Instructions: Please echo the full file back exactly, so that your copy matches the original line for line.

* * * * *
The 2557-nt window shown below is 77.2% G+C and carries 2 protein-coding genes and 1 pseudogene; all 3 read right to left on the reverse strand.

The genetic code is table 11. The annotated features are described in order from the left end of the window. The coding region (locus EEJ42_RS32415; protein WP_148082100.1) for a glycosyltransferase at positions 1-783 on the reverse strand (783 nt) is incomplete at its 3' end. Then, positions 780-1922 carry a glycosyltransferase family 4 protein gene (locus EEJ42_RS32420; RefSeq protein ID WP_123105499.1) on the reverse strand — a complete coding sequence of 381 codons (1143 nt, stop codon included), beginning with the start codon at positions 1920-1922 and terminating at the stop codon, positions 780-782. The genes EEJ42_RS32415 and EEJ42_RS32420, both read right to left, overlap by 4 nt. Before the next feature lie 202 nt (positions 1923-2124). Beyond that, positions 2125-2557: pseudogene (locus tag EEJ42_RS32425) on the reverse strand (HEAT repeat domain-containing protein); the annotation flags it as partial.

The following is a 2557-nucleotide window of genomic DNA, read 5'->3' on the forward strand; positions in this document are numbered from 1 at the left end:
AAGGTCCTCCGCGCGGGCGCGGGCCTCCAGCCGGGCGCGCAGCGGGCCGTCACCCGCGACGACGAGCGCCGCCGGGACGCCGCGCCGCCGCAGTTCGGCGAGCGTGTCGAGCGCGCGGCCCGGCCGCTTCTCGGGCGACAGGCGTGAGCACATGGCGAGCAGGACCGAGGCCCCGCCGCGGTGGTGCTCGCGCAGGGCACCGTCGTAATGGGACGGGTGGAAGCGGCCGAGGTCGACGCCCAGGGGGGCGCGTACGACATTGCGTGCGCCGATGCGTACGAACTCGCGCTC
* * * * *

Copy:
The 2557-nt window shown below is 77.2% G+C and carries 2 protein-coding genes and 1 pseudogene; all 3 read right to left on the reverse strand.

The genetic code is table 11. The annotated features are described in order from the left end of the window. The coding region (locus EEJ42_RS32415; protein WP_148082100.1) for a glycosyltransferase at positions 1-783 on the reverse strand (783 nt) is incomplete at its 3' end. Then, positions 780-1922 carry a glycosyltransferase family 4 protein gene (locus EEJ42_RS32420; RefSeq protein ID WP_123105499.1) on the reverse strand — a complete coding sequence of 381 codons (1143 nt, stop codon included), beginning with the start codon at positions 1920-1922 and terminating at the stop codon, positions 780-782. The genes EEJ42_RS32415 and EEJ42_RS32420, both read right to left, overlap by 4 nt. Before the next feature lie 202 nt (positions 1923-2124). Beyond that, positions 2125-2557: pseudogene (locus tag EEJ42_RS32425) on the reverse strand (HEAT repeat domain-containing protein); the annotation flags it as partial.

The following is a 2557-nucleotide window of genomic DNA, read 5'->3' on the forward strand; positions in this document are numbered from 1 at the left end:
AAGGTCCTCCGCGCGGGCGCGGGCCTCCAGCCGGGCGCGCAGCGGGCCGTCACCCGCGACGACGAGCGCCGCCGGGACGCCGCGCCGCCGCAGTTCGGCGAGCGTGTCGAGCGCGCGGCCCGGCCGCTTCTCGGGCGACAGGCGTGAGCACATGGCGAGCAGGACCGAGGCCCCGCCGCGGTGGTGCTCGCGCAGGGCACCGTCGTAATGGGACGGGTGGAAGCGGCCGAGGTCGACGCCCAGGGGGGCGCGTACGACATTGCGTGCGCCGATGCGTACGAACTCGCGCTC